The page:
It is clear that there is increasing satisfaction in the work of government in general, and in our judiciary in particular. So we want to thank you for that.

In the past year, the International Criminal Tribunal for Rwanda has wound down, and most remaining cases transferred to our courts. Other suspects have been extradited or deported from other countries to stand trial here in Rwanda. That’s a good thing. We want to see more of this happen, and it will, as we continue to show increased capability to deal with these cases.

However, there continues to be all kinds of problems, as you know and as the Chief Justice has already mentioned, because of many reasons. Among them, reasons of political expediency or personal convictions.

But this is duplicity we should be used to, and maybe we are already used to. And the kind of duplicity I am talking about is not about to end any time soon.

There are so many judgements made out there whose basis is simply a question of dishonesty and deliberate distortion. Some of these things, in fact, do not even meet the standards those people claim to uphold in their own systems.

So we have a much bigger challenge than the ordinary ones we discuss every day. There is what we must do – the right things. But at the end of the day, if you are dealing with other people who think they own you, or they can exploit you or treat you in any manner that they want, that doesn’t meet the standards to which they hold for themselves or their own people – then that’s another issue we have to deal with.

It increases the magnitude of the problems we have to deal with. So as you sit here, don’t think you have to deal with just ordinary circumstances or cases, you have to be performing beyond the kind of standards that deal with ordinary things, because of these circumstances we are talking about.

People don’t choose to deal with real facts. Even in the courts of law, some people don’t need evidence for anything. They will just make decisions about anything: about you, about your own country and some other countries on our continent – no requirement for facts or evidence, it’s just what they have decided to do for other completely different reasons. Even with these cases you are talking about, they will handle them with completely different facts. So it is not the kind of evidence situation you are used to.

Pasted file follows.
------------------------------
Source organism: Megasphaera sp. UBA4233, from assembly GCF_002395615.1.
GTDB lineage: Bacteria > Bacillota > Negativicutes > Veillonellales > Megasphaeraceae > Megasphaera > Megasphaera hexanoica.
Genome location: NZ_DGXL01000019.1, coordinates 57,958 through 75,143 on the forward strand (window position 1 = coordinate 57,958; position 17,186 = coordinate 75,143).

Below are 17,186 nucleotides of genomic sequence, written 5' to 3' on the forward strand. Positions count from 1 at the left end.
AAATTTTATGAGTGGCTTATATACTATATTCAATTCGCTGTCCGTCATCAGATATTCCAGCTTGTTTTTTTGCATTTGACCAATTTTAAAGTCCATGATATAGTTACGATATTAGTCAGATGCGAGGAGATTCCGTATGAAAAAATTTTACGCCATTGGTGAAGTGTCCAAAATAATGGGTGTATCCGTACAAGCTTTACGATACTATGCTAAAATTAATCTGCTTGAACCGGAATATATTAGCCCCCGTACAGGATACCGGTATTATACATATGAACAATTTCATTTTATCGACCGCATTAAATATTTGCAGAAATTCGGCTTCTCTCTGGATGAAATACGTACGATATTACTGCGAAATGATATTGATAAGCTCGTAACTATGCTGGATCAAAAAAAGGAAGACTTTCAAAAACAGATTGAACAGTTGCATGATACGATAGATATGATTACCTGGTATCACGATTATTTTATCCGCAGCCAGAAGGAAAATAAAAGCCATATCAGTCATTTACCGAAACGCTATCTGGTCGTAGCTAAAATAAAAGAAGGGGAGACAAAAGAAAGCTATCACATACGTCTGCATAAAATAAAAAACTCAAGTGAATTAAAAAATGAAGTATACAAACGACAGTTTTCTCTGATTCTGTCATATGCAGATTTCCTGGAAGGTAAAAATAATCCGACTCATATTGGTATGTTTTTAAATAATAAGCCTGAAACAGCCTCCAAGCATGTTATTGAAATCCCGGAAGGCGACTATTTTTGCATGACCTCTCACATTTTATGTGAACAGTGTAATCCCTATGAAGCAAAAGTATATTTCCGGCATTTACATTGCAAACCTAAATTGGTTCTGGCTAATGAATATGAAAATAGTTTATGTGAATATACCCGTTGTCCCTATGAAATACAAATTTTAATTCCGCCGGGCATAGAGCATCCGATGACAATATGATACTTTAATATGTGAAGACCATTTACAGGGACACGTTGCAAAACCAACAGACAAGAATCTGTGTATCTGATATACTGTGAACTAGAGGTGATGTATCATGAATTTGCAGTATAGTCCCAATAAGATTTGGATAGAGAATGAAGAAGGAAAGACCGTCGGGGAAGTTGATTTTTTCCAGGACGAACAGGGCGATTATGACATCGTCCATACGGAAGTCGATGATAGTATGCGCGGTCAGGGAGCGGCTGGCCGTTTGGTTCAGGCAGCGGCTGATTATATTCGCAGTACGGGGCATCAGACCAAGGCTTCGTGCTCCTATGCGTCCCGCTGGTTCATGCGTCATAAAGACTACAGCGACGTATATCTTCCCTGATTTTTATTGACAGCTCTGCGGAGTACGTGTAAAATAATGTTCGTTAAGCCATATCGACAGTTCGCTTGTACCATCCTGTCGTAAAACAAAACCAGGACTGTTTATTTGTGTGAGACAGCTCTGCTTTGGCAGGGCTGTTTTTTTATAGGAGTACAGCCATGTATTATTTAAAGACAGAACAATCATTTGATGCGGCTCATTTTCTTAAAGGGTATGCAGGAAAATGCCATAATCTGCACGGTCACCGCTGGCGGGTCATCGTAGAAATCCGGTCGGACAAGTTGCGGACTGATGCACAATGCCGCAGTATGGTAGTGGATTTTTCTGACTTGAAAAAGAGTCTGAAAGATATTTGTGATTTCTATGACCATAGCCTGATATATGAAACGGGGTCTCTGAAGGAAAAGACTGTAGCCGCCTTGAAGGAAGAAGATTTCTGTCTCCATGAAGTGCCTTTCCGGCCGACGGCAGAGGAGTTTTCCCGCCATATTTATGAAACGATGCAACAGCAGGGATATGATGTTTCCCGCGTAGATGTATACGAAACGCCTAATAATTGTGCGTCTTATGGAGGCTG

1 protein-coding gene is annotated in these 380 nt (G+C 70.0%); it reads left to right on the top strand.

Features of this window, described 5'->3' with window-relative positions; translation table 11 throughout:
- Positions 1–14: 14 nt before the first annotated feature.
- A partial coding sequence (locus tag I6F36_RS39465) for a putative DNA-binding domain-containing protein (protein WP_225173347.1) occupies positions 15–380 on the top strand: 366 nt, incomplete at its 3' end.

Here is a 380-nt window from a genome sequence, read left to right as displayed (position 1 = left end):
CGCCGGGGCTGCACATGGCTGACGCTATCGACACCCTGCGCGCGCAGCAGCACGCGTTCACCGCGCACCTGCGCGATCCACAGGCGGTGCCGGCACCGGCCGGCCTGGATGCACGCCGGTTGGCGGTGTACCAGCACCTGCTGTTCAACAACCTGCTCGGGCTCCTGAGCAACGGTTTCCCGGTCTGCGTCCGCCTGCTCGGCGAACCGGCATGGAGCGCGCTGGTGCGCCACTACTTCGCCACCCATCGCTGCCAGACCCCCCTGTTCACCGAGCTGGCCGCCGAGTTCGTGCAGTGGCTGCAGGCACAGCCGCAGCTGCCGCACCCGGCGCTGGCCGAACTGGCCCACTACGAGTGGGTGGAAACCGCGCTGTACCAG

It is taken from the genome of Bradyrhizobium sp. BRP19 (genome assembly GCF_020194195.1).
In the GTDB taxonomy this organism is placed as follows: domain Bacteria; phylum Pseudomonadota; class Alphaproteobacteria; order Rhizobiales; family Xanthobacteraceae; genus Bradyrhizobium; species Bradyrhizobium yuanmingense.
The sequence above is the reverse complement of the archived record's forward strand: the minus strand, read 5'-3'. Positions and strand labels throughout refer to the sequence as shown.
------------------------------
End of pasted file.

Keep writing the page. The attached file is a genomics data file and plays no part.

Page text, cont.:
But as you know, I think you and me – we, in our country, we have decided. It’s what I believe; I think that’s what you believe. There are those who have been telling us lies but that’s a different matter. We have decided that we are not going to be deterred from our primary interest, which is to deliver to Rwandans, to ourselves, the justice, wellbeing, and dignity all Rwandans need and deserve.

And of course this situation has been there from the beginning in any case. I think we started with a far worse situation, against so many odds. I think we have made good progress. There has been good progress that we can be proud of today.

Let me, before I close my remarks, provide some evidence which you need – others may not – about what I am saying, about the odds and challenges we have to deal with every day, as we strive to make improvements in our situation. Because this day, the day that has brought us here, I think talking about this fits very well.

You have been aware for a long time of many cases, and one particular one that is most recent, at least in terms of new developments. If we go by what we have been hearing and reading in the media –the media which is meant to be independent but serves good political purposes for some people.

There is a case between us and France. It has been going on since the beginning of this new Rwanda; a case that was investigated. As Rwanda we wanted to have a good relationship; we wanted to clear this case that shouldn’t have been there in the first place.